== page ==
Fairies and Folk

In the repertoire of traditional Gaelic beliefs, second sight is undoubtedly the most dominating of them all. It is not merely a matter of giving credence to this distinctive kind of clairvoyance:the belief also organises and validates other ‘superstitions’, among them attitudes to belief in the existence of the Sidhichean (very inadequately rendered in English as the Fairies). The Sidhichean may not be visible to us now, but in the past, it is sometimes argued, people must have possessed a faculty – some kind of second sight – that enabled them to see and even converse with them. In some instances this is a defensive rationalisation as if to say:it would be absurd to claim we believe in fairies, not so absurd to suggest that different forms of precognition may exist. But the records of earlier ages demonstrate clearly that the connection between fairies and second sight is an old and firmly established one.

Nowhere is this set forth with greater vividness than in The Secret Commonwealth of Elves, Faunes and Fairies, written in 1691 by the Reverend Robert Kirk, minister of Balquidder at Aberfoyle and an accomplished Gaelic scholar. Kirk has sometimes been regarded as a maverick clergyman, holding opinions that ran counter to those of orthodox Christianity. But given what we know about Gaelic tradition we can be pretty sure most of his co-religionists would subscribe to the same beliefs even if they did not analyse them in quite the same way, nor express them with such ministerial authority.

Briefly stated, Kirk held that human beings possess body and soul, as the church teaches, but there is also a third component, a sort of ‘astral self.’ This is entirely in line with Gaelic tradition, which places much emphasis on the reality of the doppelganger or ‘fetch’ of the living. In Kirk’s system, however firmly based on received information, these apparitions or resemblances are assimilated, in whole or in part, to manifestations of fairy beings and are visible only to those who possess the gift of second sight. Yet at the same time he describes a society of fairies which is not merely composed of such ‘resemblances’ but exists as it were in its own right. When a person dies, his or her ‘resemblance’ rejoins this community in the Sidhean, the Fairy Knoll. Kirk is obviously both traditionalist and innovator.

Kirk’s manuscript was not published until 1815, and even then, only from a defective copy. Reprinted in 1893, this was published again in 1933. In 1976 Stewart Sanderson edited the first complete edition from a manuscript in Edinburgh University Library. We now have a new edition, occultlab.jpg The Occult Laboratory:Magic, Science and Second Sight in Late 17th-Century Scotland (Boydell Press, 0 85115 801 3), edited and introduced by Michael Hunter. This immensely detailed study presents a series of interconnected texts dating from the last twenty years of the seventeenth century, the common theme of which is second sight. Among these are James Garder’s letters to John Aubrey, Samuel Pepys’s collection of letters on second sight, and the Reverend John Fraser’s Deuteroscopia (Greek for second sight). The editor, Professor Michael Hunter, supplies detailed notes on all the texts and a long introductory essay which provides invaluable information on Kirk’s imaginative and theological position viewed against the intellectual background of his own age. For anyone who is at all interested in these cultural phenomena, this is an indispensable work of scholarship.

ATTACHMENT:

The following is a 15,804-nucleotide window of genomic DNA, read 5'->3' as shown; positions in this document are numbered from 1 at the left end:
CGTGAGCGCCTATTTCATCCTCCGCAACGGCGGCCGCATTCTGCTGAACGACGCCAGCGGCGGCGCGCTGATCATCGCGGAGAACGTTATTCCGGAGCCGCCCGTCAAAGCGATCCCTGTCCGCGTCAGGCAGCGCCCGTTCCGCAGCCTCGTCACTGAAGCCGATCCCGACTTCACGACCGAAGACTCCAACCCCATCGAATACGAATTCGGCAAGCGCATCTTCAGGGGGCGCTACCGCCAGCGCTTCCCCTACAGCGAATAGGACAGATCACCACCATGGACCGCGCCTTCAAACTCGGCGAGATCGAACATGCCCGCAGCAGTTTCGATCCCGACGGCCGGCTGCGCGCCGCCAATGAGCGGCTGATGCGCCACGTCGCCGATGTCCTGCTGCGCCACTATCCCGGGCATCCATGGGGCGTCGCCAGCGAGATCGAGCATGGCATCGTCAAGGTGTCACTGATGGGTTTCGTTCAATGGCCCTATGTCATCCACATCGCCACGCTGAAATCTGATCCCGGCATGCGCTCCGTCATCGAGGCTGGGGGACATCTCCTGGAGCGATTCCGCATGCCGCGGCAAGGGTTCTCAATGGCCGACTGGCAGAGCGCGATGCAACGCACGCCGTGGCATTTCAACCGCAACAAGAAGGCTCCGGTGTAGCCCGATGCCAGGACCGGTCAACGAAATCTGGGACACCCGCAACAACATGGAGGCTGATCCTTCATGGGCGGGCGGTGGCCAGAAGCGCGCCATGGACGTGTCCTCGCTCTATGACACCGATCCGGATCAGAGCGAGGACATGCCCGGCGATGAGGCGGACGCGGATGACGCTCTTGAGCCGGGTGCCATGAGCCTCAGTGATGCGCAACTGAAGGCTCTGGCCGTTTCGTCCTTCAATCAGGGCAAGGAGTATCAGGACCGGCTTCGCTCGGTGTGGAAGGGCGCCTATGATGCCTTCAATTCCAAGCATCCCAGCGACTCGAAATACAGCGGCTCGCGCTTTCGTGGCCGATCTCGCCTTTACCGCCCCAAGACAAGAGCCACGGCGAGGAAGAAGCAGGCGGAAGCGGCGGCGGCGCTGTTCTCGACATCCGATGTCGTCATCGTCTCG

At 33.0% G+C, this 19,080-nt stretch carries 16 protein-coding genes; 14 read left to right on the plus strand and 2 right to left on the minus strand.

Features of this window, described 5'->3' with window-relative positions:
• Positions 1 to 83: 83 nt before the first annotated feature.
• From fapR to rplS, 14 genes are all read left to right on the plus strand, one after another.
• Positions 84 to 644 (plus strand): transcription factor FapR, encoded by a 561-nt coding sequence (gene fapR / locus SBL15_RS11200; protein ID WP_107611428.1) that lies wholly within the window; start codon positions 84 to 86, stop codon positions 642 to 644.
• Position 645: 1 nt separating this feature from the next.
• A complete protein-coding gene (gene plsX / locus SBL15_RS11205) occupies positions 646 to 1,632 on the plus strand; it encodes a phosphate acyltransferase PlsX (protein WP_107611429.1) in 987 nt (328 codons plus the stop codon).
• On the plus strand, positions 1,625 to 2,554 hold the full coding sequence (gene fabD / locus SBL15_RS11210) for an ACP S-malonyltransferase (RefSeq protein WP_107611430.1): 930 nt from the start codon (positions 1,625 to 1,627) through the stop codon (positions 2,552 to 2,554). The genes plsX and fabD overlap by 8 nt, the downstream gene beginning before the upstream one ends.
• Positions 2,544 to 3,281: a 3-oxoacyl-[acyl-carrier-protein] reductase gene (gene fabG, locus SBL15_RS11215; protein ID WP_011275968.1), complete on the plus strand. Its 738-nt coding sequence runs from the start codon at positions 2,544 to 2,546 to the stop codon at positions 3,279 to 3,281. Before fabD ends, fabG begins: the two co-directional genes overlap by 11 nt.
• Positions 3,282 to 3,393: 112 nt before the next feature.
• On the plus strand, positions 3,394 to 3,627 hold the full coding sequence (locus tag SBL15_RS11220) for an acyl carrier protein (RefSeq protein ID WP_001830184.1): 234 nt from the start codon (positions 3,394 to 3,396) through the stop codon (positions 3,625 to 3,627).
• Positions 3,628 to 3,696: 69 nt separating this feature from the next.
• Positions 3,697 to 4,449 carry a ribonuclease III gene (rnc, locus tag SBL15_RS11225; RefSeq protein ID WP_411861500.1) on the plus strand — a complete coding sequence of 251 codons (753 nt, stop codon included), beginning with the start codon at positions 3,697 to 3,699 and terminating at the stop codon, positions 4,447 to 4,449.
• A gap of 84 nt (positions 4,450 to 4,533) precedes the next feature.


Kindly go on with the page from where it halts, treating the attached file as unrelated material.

Robert Kirk is predictably one of the key figures in Scottish Fairy Belief, an examination of the nature, growth and development of the ‘fairy faith’ by two professional historians. Although there are inevitable overlaps between their work and Hunter’s study of fairies and second sight, these two books are completely different in perspective and serve quite different ends. In Henderson and Cowan there is almost throughout a focus on witchcraft (see especially chapter four, ‘The Rise of the Demonic’) and on witch hunts and witch trials. This is justified because of the fascinating intersections that exist between the world of the witches (much of the evidence for that of course having been extracted under torture) and the world of the fairies.

fairybelief.jpg For their purposes, the whole of Scotland is assumed to be one homogeneous area, culturally speaking. The Sidhichean of Gaelic and the fairies of the Lowlands are apparently identical beings:whereas, it is implied, English fairies are not. The seers of Gaelic tradition, not to mention social anthropologists, might well draw other lines of demarcation. Nonetheless, it is quite true, from a simple ethnographic point of view, that Highland and Lowland fairy legends have much in common. So far as witchcraft is concerned, though, the authors do acknowledge the existence of certain differences in social attitudes:’While trials did take place in Gaelic-speaking regions, witch panics were fewer though the precise reasons for this are unknown. It is possible that Gaelic society enjoyed a higher level of toleration of the occult and so managed to retain a certain level of acceptance


In this connection it is worth adding that the common words for ‘witch’ and its conquerors in Scots Gaelic are borrowed from English. This is highly suggestive and at least hints at the introduction of new forms of divination and enchantment, possibly supplanting native institutions in which women were powerful shamans.

Copyright John MacInnes 2005.


2 Comments on "Fairies and Folk"

  1. Dunizell on Tue, 26th Jul 2011 7:53 pm 

    ^_^ I’m so glad that someone other then myself likes this stuff

  2. Alastair McIntosh on Sat, 7th Nov 2015 2:51 pm 

    Don’t worry, I like it too!

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